Mortgage Advice?

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Here is the run down; A friend bought a home in 1980 for $ 45,000, he put $ 15,000 down. The mortgage was perfect for over two decades, the payment was not even $ 300 a month. he thought the mortgage would be over in 2010. Within the last 5 years things have made a turn for the worst. His wife has done things to the mortgage and he does not understand what has been done, nor is he being told what has happened. Essentially, the mortgage debt now stands at $ 73,000 and the past two years has paid very little off the total debt, it seems all that is being paid is interest and a small amount at that. So what has happened, what has she done? What amount likely was taken out in a Equity Loan and was a refinance done? What can I tell him to help him and what can be done. This is in New York State as well.
Not playing dumb, his wife tricked him into believing something else was taking place. His english is not the greatest nor is his understanding of the US ways. His thing is to wake up early go to work, all he knows for the last 35 years.

Structural change in the mortgage market and the propensity to refinance (Federal Reserve Bank of New York / Staff reports)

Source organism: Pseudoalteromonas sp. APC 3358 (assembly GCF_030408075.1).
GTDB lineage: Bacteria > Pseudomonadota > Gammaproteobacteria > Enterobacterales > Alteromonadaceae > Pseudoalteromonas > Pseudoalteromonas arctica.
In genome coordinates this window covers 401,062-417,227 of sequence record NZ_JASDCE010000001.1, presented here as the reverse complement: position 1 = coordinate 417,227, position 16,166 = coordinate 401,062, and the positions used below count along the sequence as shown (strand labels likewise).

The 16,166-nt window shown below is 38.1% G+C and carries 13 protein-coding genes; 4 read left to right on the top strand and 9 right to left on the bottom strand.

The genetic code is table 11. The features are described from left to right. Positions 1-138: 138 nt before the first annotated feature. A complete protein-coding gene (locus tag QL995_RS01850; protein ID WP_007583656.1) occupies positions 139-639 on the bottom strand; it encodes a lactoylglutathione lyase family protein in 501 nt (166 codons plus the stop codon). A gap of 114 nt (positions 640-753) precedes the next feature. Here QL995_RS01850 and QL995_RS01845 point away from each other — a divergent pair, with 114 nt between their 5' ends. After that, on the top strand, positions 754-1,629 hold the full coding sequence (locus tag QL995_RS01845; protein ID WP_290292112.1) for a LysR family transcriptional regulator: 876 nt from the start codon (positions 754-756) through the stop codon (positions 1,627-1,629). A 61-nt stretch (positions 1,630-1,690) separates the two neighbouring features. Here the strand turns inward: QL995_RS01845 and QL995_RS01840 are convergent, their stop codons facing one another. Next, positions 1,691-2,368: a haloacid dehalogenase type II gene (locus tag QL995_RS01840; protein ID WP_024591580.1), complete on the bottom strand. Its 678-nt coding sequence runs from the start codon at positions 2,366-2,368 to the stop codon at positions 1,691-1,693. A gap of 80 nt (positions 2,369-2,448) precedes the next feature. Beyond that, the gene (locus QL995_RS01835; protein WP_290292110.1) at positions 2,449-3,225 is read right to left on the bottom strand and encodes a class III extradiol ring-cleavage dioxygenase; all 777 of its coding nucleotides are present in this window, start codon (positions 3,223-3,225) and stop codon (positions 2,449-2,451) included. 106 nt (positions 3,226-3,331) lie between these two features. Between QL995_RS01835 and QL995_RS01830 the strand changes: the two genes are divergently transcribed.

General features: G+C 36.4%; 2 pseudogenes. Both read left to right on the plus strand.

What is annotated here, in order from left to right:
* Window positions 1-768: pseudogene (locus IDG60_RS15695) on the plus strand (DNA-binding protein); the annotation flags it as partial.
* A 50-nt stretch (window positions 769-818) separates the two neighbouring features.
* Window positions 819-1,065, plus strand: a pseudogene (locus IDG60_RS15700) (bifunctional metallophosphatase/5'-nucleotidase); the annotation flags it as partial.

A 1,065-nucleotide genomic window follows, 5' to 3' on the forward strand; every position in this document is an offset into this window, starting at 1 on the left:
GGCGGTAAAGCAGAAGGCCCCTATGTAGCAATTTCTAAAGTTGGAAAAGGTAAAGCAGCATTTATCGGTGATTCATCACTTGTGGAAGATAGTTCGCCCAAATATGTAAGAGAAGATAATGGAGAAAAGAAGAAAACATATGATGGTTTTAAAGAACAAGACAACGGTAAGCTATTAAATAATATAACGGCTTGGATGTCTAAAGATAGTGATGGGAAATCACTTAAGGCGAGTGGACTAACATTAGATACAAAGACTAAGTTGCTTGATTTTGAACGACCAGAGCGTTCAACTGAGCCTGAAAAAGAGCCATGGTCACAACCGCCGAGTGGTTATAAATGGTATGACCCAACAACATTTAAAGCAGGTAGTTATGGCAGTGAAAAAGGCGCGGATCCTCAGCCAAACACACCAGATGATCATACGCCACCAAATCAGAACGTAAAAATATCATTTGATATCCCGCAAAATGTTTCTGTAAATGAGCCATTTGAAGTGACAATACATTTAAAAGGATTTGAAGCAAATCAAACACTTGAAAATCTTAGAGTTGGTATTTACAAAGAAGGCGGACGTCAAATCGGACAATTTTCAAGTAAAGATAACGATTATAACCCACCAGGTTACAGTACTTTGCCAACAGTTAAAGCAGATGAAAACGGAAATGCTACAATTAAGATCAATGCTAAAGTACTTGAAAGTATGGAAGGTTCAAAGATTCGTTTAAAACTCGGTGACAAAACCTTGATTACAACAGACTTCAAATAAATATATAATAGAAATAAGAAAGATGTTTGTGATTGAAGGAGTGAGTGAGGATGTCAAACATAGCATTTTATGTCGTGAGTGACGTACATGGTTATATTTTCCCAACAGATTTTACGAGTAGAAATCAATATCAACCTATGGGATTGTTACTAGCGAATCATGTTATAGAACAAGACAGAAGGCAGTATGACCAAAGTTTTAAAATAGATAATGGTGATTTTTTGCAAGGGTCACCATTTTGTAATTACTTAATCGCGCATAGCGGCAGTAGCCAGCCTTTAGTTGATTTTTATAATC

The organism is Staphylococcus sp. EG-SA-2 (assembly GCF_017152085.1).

1. Reply
    ron d
    February 19, 2011 at 3:03 am

    she refinance it, took cash out and when shopping…..

  2. Reply
    February 19, 2011 at 3:28 am

    well she refinanced the house she probably got about 35k and if that is the case then he had to know about it. The mortgage payments had to go up and I’m sure he noticed that. If he is listed on the house then he would of had to sign documents saying it was OK. I think your friend is playing dumb! Tell him to work some overtime.

  3. Reply
    February 19, 2011 at 4:00 am

    She probably refinanced the mortgage against the property of the home (instead of against the equity in the original mortgage loan), and that is why the debt is now higher than the original sale price of the home. If she is on the mortgage note or on the title to the house it is possible to do this without telling the husband, but that’s pretty underhanded.

    If she was smart she and the husband should have waited to pay off the mortgage, own the house free and clear, sell it again, carry back the financing, and rack up collecting high-interest payments for the next 20 or 30 years.

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